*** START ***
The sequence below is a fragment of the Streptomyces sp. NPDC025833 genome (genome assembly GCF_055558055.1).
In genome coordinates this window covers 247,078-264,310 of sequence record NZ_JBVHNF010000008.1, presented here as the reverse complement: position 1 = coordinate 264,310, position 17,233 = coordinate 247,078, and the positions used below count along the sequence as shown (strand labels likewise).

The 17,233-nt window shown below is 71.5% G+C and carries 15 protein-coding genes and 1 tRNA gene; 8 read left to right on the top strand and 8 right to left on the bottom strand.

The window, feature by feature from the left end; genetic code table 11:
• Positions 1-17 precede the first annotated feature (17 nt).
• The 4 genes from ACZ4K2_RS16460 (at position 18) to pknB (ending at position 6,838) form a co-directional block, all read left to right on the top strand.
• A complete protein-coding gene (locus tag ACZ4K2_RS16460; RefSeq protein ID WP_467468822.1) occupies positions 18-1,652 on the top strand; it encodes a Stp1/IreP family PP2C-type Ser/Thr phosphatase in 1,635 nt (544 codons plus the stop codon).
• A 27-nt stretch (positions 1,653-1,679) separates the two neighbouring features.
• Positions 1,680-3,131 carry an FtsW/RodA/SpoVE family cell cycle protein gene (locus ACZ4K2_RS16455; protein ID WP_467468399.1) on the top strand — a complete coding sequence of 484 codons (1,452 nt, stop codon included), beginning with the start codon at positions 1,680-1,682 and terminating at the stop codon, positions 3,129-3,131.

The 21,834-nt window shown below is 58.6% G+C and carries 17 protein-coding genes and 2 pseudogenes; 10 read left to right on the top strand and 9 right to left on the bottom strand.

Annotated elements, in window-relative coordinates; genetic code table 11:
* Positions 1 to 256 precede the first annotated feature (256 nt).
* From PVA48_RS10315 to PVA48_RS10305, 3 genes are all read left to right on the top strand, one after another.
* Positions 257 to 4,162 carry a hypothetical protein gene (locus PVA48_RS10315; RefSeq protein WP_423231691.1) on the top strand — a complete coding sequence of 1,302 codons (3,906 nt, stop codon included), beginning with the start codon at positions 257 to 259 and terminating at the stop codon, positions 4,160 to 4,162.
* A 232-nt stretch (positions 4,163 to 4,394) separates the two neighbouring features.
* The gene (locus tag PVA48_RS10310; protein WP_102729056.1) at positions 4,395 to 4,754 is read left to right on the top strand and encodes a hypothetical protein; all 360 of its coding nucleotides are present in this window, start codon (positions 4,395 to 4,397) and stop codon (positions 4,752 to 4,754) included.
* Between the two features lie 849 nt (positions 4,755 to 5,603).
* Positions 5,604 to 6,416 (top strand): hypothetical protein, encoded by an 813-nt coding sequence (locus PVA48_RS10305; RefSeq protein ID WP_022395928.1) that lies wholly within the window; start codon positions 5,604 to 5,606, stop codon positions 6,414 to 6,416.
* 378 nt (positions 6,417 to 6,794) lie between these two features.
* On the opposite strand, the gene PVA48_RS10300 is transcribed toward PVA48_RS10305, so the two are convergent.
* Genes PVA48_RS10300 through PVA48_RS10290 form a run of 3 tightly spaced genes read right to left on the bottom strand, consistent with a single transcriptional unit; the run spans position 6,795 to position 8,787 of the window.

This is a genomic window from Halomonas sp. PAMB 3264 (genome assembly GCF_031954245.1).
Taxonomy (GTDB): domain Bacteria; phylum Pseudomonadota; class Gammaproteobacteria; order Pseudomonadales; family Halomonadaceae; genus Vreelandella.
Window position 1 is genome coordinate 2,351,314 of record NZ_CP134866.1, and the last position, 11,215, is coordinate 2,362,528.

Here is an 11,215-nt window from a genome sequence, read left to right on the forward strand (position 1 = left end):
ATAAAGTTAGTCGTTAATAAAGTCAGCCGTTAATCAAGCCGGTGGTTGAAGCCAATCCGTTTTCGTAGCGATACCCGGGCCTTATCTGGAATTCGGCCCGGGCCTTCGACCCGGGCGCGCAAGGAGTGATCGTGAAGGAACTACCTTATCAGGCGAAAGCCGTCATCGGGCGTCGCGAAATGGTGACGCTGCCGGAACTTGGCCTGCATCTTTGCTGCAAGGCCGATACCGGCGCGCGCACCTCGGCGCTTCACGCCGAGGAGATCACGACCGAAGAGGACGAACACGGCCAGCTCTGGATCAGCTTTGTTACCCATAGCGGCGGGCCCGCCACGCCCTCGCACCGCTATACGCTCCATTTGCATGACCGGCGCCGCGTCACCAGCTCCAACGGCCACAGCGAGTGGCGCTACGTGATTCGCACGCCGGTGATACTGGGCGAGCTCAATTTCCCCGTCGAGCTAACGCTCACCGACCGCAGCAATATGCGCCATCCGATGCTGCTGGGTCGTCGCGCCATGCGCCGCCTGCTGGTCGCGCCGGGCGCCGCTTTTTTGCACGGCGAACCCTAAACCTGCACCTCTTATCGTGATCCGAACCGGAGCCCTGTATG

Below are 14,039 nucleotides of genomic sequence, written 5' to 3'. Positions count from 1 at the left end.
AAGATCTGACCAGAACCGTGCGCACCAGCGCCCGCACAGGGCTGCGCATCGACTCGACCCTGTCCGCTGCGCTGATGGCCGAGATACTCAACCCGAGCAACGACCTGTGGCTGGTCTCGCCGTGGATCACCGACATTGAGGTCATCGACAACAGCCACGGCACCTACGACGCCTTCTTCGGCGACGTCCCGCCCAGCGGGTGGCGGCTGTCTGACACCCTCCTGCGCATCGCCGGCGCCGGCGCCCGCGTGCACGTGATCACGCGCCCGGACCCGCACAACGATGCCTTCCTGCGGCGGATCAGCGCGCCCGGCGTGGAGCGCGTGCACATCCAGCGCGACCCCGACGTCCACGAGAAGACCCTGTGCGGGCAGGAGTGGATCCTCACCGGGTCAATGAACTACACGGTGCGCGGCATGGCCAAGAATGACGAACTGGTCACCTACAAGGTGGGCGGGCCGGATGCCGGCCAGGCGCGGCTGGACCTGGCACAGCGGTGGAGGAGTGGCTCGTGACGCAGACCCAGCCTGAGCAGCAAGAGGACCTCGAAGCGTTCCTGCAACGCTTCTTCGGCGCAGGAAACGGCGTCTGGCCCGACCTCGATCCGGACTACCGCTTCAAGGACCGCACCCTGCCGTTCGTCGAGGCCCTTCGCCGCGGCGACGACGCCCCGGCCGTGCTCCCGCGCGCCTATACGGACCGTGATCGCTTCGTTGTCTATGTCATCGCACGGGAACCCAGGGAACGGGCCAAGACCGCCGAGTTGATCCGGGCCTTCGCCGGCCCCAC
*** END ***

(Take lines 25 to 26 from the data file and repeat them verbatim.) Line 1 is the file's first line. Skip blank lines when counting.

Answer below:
Here is an 11,215-nt window from a genome sequence, read left to right on the forward strand (position 1 = left end):
ATAAAGTTAGTCGTTAATAAAGTCAGCCGTTAATCAAGCCGGTGGTTGAAGCCAATCCGTTTTCGTAGCGATACCCGGGCCTTATCTGGAATTCGGCCCGGGCCTTCGACCCGGGCGCGCAAGGAGTGATCGTGAAGGAACTACCTTATCAGGCGAAAGCCGTCATCGGGCGTCGCGAAATGGTGACGCTGCCGGAACTTGGCCTGCATCTTTGCTGCAAGGCCGATACCGGCGCGCGCACCTCGGCGCTTCACGCCGAGGAGATCACGACCGAAGAGGACGAACACGGCCAGCTCTGGATCAGCTTTGTTACCCATAGCGGCGGGCCCGCCACGCCCTCGCACCGCTATACGCTCCATTTGCATGACCGGCGCCGCGTCACCAGCTCCAACGGCCACAGCGAGTGGCGCTACGTGATTCGCACGCCGGTGATACTGGGCGAGCTCAATTTCCCCGTCGAGCTAACGCTCACCGACCGCAGCAATATGCGCCATCCGATGCTGCTGGGTCGTCGCGCCATGCGCCGCCTGCTGGTCGCGCCGGGCGCCGCTTTTTTGCACGGCGAACCCTAAACCTGCACCTCTTATCGTGATCCGAACCGGAGCCCTGTATG